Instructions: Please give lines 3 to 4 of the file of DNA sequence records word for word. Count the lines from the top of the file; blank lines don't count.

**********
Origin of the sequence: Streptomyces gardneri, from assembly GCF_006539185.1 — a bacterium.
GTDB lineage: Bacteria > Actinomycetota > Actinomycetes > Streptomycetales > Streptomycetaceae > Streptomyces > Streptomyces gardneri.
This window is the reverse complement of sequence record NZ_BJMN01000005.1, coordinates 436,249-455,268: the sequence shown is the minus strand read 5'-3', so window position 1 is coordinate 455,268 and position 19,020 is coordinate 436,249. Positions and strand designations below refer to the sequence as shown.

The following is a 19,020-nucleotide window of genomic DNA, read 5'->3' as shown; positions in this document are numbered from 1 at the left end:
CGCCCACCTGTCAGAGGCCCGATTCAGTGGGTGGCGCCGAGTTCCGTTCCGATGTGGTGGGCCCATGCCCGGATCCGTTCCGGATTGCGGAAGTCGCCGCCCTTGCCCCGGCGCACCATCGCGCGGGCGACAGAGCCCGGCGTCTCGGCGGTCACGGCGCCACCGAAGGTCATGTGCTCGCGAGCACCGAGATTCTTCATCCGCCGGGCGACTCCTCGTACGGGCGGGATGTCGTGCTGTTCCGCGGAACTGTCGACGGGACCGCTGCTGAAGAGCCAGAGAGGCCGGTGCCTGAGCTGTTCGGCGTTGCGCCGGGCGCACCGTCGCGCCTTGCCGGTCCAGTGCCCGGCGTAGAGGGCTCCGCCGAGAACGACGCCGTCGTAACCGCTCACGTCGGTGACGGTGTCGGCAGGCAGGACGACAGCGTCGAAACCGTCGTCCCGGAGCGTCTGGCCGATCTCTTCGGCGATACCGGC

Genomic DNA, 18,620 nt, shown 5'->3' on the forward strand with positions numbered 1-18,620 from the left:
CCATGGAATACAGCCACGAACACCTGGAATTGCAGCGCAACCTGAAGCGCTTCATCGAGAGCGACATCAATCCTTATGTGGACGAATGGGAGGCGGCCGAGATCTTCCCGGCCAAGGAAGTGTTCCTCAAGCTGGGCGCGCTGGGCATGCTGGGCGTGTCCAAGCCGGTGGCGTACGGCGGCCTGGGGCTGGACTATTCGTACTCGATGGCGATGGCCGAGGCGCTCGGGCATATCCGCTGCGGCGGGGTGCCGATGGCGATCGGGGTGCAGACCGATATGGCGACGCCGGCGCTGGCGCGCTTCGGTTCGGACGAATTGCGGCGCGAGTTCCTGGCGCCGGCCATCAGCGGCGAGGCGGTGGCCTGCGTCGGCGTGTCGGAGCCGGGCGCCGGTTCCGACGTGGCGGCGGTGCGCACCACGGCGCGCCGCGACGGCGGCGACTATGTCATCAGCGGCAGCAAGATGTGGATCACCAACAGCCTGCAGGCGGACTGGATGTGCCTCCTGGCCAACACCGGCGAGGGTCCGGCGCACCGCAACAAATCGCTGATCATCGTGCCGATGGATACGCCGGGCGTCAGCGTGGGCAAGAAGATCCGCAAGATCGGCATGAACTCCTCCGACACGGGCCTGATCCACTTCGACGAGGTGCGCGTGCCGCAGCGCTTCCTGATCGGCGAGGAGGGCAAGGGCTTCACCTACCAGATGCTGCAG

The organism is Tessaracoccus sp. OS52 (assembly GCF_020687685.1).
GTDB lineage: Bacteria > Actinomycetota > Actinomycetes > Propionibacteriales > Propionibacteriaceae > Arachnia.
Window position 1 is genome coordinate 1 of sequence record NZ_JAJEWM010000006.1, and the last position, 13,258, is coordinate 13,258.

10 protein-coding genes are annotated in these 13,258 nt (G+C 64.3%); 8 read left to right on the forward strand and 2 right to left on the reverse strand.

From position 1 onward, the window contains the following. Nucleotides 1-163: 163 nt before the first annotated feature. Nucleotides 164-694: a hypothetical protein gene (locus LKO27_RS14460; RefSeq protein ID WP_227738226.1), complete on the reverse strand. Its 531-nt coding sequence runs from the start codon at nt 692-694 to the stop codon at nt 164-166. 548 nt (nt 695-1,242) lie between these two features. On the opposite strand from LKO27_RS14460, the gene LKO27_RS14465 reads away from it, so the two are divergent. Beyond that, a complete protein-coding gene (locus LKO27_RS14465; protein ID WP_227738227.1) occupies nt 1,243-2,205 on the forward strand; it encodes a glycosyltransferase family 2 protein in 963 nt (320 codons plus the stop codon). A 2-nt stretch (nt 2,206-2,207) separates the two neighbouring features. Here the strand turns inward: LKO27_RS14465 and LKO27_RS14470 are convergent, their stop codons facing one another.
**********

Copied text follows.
This window is the reverse complement of sequence record NZ_BJMN01000005.1, coordinates 436,249-455,268: the sequence shown is the minus strand read 5'-3', so window position 1 is coordinate 455,268 and position 19,020 is coordinate 436,249. Positions and strand designations below refer to the sequence as shown.

The following is a 19,020-nucleotide window of genomic DNA, read 5'->3' as shown; positions in this document are numbered from 1 at the left end: